Greece is famous for its celebration of religion and life, and what better way to do this than through festivals throughout the long summer months? Samos is no exception and visitors to the island will find feasts on various days throughout the year, celebrating the various saints in the Greek Orthodox religion such as the feast day of Agia Marina on 17th July in the village of Vourliotes, the birth of the Virgin Mary at the Monastery of Panagia Vrondiani on 8th September and the feast of Panagia Spiliani near Pythagorion on 21st November. Festivals of this kind in Greece are known as Panigiri’s and usually involve the whole community who each provide a dish and congregate in the town square until way into the early hours of the morning, eating, dancing and socialising. There’s sure to be even a small panigiri taking place during your visit to Samos, be sure to seek one out and take part.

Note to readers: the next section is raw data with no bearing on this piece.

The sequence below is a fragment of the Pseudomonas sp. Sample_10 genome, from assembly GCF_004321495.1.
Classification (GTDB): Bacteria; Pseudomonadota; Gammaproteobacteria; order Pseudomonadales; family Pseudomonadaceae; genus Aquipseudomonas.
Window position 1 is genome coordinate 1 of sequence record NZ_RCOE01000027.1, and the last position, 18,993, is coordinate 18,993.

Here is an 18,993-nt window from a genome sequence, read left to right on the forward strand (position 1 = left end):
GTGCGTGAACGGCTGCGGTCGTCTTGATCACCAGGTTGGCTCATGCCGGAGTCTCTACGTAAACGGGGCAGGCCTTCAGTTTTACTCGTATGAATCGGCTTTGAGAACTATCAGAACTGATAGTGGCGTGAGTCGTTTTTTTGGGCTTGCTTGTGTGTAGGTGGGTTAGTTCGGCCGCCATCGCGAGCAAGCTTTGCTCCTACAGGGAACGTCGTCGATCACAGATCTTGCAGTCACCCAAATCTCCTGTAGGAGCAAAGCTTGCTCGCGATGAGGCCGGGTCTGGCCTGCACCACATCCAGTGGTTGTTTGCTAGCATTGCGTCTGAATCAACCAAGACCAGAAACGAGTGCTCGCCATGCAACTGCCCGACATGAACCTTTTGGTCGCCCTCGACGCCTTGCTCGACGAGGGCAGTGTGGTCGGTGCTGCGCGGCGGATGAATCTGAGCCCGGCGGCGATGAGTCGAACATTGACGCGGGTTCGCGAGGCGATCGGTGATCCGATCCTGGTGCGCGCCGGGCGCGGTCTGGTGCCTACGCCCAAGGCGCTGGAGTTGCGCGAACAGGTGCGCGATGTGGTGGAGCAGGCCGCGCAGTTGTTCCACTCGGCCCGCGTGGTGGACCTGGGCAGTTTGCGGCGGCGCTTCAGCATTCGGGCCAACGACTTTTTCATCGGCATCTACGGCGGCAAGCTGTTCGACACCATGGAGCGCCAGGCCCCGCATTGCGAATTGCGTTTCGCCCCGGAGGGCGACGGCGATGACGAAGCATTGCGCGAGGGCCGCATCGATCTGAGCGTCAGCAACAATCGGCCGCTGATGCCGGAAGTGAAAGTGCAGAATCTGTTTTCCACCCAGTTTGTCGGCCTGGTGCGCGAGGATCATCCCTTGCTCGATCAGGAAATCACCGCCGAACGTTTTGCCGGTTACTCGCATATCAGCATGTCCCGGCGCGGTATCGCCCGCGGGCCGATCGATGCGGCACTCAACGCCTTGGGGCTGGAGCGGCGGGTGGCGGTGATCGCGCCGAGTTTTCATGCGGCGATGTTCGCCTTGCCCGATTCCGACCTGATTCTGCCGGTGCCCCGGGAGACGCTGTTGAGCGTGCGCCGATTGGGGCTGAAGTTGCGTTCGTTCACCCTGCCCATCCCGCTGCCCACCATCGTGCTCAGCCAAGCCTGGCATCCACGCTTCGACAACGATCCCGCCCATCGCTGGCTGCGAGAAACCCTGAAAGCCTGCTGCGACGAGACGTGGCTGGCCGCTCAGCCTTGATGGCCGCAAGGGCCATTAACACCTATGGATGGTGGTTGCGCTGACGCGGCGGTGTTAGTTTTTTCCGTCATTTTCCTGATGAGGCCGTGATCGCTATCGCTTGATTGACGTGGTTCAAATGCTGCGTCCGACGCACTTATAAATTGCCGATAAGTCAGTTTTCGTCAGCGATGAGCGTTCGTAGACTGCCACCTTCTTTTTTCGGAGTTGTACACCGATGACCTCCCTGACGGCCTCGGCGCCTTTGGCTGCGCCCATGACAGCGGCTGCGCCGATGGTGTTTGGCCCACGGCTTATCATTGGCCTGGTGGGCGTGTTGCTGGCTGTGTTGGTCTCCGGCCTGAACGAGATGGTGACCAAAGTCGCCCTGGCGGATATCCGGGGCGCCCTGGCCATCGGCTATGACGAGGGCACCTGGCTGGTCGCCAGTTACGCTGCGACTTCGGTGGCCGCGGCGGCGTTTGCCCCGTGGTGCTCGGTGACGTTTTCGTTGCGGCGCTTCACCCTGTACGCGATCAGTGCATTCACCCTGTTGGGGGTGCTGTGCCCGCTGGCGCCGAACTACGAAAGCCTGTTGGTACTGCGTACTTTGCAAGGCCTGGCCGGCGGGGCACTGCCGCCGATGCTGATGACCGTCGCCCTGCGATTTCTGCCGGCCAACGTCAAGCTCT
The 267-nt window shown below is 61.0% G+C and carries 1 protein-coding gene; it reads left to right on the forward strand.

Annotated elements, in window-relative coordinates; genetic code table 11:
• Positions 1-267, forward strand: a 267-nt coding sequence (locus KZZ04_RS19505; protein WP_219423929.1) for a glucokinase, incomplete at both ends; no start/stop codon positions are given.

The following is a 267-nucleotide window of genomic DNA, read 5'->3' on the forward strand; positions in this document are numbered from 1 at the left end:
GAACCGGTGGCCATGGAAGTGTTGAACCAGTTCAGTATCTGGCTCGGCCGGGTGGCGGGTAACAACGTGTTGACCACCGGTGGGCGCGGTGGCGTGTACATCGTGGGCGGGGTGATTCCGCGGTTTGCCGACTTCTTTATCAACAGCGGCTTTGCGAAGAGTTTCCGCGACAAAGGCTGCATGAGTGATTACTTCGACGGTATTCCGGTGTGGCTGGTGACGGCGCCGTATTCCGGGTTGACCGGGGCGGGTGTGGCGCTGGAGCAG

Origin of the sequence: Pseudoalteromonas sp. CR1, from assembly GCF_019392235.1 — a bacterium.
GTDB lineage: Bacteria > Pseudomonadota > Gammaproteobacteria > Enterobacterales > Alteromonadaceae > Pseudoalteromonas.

Approx. a mile behind the pebbly beach of Potami – along a path following the river through the forest in the direction of the mountains - you will come to a small waterfall forming a beautiful, but ice cold, lake. Here there are several steps carved into the rock, worth climbing to reach the second lake and waterfall. The Waterfalls are a testament to the fact that Samos offers diverse topography.
As with anywhere in Greece, archaeological sites abound – and Samos is no exception. A few examples of sites that should not be missed include the Tunnel of Eupalinos – a 4,000ft long water tunnel built through solid limestone in the 6th century and constructed with no magnetic compass, surveying instruments or even written mathematical instructions.